Nezu Shrine: Tranquility in Tokyo’s Quiet Neighborhood
Located in Tokyo’s Bunkyo ward, Nezu Shrine houses a beautiful shrine and surrounding grounds far from the hustle of the main city. It can be reached on foot from Nezu, Sendagi, or Todaimae stations. In the quiet neighborhoods surrounding the temple, it’s easy to forget where one is. Throughout the year, the shrine is nestled in greenery, nearly hidden from passer-bys. Upon entering the grounds, the atmosphere is refreshing and enchanting.
Originally dating back 1900 years to Sendagi, where it was created by Priest Yamato Takeru no Mikoto and Chief Deity Susanoo no Mikoto, Nezu Shrine feels as if it belongs in Kyoto, where tradition and modernity combine gracefully. Tucked away in Tokyo, it’s hard to believe such a place could exist amidst the concrete jungle. In 1931, Nezu Shrine was made a Designated National Treasure, which is now referred to as an Important Cultural Property.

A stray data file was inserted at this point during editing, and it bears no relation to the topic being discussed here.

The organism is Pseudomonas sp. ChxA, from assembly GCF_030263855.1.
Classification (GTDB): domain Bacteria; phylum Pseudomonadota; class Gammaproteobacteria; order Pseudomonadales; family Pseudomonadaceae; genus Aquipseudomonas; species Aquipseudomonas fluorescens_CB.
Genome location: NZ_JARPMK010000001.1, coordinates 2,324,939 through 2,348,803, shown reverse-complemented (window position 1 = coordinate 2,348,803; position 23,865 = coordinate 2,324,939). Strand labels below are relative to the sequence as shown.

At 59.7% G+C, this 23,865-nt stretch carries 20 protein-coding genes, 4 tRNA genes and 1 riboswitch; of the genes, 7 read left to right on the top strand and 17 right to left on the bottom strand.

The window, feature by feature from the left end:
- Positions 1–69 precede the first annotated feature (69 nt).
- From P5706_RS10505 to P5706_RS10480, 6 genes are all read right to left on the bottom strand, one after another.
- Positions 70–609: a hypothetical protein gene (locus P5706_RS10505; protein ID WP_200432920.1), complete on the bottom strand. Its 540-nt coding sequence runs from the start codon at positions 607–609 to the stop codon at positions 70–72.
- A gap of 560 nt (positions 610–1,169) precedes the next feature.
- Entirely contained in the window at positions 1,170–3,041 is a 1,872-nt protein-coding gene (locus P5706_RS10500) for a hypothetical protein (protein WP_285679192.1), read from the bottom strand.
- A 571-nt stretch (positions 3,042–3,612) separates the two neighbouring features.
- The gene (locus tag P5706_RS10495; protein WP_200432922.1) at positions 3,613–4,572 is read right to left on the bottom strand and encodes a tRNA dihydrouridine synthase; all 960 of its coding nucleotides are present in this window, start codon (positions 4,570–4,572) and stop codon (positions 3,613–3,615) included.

Nezu Shrine is very popular in late April and early May, when its vivid azaleas are in full bloom. There are few visuals more peaceful than an old shrine surrounded by brilliantly colored flowers. While the grounds are crowded during this season, immediately after Golden Week, the atmosphere quiets again. Shops in the area provide a comfortable rest or dining opportunity for those visiting close to lunch time.
Like most temples and shrines in Japan, closing hours are early, so be sure to check them. Nezu Shrine closes at 5pm daily. Since a comfortably paced visit takes about 30-40 minutes, it is best to plan accordingly. Don’t forget to bring a camera!
[posted by Nadia]